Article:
Also known as The Grand Boulevard and Concourse, the 5.2 mile boulevard of dreams in The Bronx is one of New York City’s great streets steeped in history.
It is one of those streets that everyone in The Bronx knows but, do they know its history?
An address on the Grand Concourse, at one point known as the “Park Avenue” of The Bronx, was once the most sought after address in the borough.
With one of the largest collections of Art Deco apartment buildings in the world and large apartments, many with sunken living rooms and more than one bathroom, it was a place that signified to many that you had made it in New York.
While the apartments remain largely untouched, unlike in Manhattan where they were chopped up into smaller apartments, the Grand Concourse has gone through some changes throughout the over 100 years since its opening.
The idea of the Grand Concourse came from a French immigrant named Louis Aloys Risse who conceived it in 1890 as a way to connect Manhattan to the northern Bronx, which back then was known as the Annexed District.
Risse envisioned a wide boulevard stretching for miles that would rival the Champs-Élysées in Paris which was his inspiration in designing the Grand Concourse but it would stretch miles longer.
You may notice that most streets that cross the Concourse rise and fall as they approach it or go underneath it. This is because it was constructed on a ridge so that the boulevard would be elevated above all.
Construction began in 1894 and lasted 15 years. Finally in November 1909, it was open to traffic but it initially stretched from 161st Street to Mosholu Parkway just south of Van Cortlandt Park It wasn’t until 1927 that it was extended south to 138th Street when Mott Avenue was widened and renamed.
This is why you’ll notice that the roadway becomes considerably narrower below 161st Street.
But it wasn’t until the Jerome Avenue Line, aka the 4 train, was completed in 1917 people began flocking to the Grand Concourse as a construction boom took place following the subway.
Shortly there after some of the most iconic buildings opened like the Concourse Plaza Hotel in 1923 as well as Yankee Stadium that same year, the Andrew Freedman Home in 1924, Loew’s Paradise Theater in 1929, and the Bronx County Courthouse in 1933.
The first residents were mostly Jewish and Italian residents, many with professional backgrounds from doctors to lawyers and just the average American upwardly mobile middle-class family.
New York City Landmarks Preservation Commission wrote:
“During the 1920s, the Bronx, anointed as “the wonder borough,” emerged as New York’s fastest growing borough, absorbing half-a-million new residents. As noted by Rosenblum, the vast majority of the newcomers to the Bronx in this era were Jewish, and for several decades the Grand Concourse and its surroundings were one of the city’s five most heavily Jewish communities.
“For nearly half a century the Grand Concourse was considered one of the city’s most prominent Jewish neighborhoods, and having a residential address on the Grand Concourse, or in proximity to that thoroughfare, was a powerful indicator of success. To this end, the modern and sophisticated new buildings were often marketed for upper-middle class tenants in the tradition of the grand apartment houses of Manhattan.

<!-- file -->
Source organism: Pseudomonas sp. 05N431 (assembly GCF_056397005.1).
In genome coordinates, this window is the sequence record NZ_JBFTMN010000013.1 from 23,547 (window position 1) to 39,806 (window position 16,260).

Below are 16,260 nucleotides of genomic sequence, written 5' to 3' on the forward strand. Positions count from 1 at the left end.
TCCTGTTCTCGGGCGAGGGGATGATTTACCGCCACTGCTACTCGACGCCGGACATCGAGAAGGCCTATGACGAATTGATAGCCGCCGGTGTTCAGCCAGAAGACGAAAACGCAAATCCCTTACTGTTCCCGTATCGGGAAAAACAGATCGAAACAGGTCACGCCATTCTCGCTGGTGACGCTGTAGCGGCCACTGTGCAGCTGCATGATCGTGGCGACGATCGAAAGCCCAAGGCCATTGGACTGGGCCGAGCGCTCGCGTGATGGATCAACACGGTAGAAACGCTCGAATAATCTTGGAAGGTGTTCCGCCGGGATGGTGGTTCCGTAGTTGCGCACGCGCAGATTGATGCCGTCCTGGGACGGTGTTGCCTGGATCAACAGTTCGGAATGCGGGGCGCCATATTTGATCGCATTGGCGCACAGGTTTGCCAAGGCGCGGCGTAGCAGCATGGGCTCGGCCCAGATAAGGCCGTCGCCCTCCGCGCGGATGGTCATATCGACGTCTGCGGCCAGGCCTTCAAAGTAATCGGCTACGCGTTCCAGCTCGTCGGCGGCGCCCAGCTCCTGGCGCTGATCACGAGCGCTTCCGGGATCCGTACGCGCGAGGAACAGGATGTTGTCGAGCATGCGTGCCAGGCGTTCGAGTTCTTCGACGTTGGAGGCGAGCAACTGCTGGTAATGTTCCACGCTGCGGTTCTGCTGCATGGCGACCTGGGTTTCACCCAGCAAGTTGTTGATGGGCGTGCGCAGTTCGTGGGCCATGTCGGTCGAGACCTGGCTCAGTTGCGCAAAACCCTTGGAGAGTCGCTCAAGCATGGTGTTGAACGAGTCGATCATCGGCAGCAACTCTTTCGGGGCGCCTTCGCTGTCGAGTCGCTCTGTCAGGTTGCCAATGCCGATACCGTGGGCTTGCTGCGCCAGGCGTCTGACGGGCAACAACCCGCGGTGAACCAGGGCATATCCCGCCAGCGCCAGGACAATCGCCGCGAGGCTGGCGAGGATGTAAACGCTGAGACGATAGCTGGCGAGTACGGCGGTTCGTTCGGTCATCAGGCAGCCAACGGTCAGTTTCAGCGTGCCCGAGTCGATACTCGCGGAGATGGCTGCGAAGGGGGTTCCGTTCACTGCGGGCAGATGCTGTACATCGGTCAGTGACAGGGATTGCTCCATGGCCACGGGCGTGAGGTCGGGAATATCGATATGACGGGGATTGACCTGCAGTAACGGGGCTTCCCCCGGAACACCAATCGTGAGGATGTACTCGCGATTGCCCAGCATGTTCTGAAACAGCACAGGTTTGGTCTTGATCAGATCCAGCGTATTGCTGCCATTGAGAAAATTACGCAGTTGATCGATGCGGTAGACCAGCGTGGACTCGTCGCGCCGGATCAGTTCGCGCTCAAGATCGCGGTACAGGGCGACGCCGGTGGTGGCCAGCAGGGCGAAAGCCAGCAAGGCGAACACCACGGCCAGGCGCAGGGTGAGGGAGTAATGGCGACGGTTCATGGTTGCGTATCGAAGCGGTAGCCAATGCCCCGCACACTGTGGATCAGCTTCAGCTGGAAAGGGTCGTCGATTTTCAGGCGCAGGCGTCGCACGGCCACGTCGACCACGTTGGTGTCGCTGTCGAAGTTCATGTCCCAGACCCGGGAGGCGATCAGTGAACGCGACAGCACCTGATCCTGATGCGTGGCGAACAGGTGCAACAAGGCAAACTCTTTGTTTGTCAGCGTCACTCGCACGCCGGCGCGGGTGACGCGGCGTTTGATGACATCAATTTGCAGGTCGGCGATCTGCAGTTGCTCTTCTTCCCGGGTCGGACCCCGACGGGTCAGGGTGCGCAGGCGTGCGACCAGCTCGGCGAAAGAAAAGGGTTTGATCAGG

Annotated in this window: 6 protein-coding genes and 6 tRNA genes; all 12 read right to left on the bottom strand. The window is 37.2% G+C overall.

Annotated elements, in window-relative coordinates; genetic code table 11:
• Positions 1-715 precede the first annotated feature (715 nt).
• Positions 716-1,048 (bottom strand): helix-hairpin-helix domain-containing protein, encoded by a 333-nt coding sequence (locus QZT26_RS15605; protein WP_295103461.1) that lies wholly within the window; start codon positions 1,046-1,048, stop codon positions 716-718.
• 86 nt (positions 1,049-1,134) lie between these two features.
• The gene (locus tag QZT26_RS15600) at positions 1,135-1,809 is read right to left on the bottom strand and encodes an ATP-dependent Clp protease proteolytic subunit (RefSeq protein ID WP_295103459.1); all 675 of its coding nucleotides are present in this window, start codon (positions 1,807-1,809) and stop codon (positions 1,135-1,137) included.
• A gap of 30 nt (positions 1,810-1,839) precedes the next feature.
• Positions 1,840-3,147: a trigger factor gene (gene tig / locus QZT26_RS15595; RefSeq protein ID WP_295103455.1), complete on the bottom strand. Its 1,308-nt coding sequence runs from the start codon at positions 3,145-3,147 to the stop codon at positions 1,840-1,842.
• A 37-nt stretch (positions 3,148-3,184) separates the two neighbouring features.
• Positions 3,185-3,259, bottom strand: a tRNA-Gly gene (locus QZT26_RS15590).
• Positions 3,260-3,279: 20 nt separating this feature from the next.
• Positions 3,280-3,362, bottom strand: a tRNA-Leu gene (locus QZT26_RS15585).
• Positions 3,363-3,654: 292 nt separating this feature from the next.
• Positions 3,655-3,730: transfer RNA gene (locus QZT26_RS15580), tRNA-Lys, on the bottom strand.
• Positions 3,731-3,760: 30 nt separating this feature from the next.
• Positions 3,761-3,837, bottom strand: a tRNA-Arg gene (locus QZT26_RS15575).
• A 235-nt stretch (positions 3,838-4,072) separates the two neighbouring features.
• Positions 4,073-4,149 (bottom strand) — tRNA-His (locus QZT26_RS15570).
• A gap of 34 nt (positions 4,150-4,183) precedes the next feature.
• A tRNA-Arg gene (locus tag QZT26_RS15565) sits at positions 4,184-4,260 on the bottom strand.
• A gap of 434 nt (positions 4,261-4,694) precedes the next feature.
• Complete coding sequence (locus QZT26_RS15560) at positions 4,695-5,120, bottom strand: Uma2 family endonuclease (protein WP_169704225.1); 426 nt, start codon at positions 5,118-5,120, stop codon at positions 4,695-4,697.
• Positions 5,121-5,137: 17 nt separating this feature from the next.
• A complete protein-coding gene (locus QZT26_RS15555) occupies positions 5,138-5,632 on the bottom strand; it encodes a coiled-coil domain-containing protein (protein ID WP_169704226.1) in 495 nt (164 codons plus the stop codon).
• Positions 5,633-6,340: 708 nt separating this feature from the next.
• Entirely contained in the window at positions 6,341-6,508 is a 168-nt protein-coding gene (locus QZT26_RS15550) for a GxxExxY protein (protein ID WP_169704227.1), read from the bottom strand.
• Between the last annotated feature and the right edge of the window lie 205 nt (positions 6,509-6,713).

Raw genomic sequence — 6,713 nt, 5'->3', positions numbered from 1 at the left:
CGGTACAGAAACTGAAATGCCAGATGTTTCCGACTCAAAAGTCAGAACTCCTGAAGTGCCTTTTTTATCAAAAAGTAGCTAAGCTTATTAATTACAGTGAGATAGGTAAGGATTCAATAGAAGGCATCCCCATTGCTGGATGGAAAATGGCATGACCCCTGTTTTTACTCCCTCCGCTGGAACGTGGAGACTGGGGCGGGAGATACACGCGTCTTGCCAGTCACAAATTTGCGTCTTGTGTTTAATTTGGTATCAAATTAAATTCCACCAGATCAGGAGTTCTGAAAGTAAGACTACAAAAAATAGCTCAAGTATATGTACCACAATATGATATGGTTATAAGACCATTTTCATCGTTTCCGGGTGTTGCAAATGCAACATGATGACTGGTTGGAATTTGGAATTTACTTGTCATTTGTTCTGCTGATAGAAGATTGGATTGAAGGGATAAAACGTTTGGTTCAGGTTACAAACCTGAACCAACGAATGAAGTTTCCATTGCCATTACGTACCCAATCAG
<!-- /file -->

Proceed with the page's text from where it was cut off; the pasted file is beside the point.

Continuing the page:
“The Franz Sigel (aka Alexandria) and the Virginia (774 and 780 Grand Concourse, 1926), for example, were touted in real estate brochures as “a bit of Park Avenue transplanted to the Bronx.”
But there was an unspoken rule not to rent to Black and Puerto Rican families, at least during the early years. Even as recently as the 70s, in the midst of the decline, there were many families of color who were simply turned away from obtaining an apartment on the famed boulevard.
By the 1960s, white flight had taken root with many of the South Bronx white family fleeing deteriorating conditions and moving to other parts of the borough like Co-op City which had just opened. Others fled to the suburbs which were rapidly expanding during this period as a result of this outward migration.
But despite deteriorating conditions from the 60s through the 80s, the Grand Concourse held on. The fires that ravaged the South Bronx seemed to have left the boulevard relatively unscathed and intact.
However, inside many buildings, that wasn’t the case. Many were left to rot with slumlords not taking care of their properties now that they were occupied by tenants of color. The once grand lobbies were a shell of their former glory.
It wasn’t until the early 2000s, when crime began dropping, that things started to turn around. Interest in preserving the history of the Grand Concourse grew and in 2011, a large portion stretching from 153rd Street to 167th Street was designated as the Grand Concourse Historic District by the New York City Landmarks Preservation Commission.
Sadly, one of the most beloved landmarks, PS 31, was left to rot by the city and eventually demolished. In its the tallest building on the Grand Concourse is rising.
Today, the Grand Concourse is a reflection of The Bronx and the faces you see are a beautifully diverse representation of the diversity that is the people of The Bronx. Puerto Rican, Dominican, Mexican, Black, African, Muslim, Christians, Jews—you name it.
And interest in the famed and historic boulevard is once again on the rise as more and more people are buying co-op apartments as the area quickly gentrifies. Apartments are shattering records as median sales prices along the Concourse have seen a 68% increase since 2014 and the apartments have sold above $600,000 breaking records.
We can only hope that future generations can enjoy the beauty of the Grand Concourse from all walks of life and not just a select few as was during its beginnings.
Check out the picture gallery below for m
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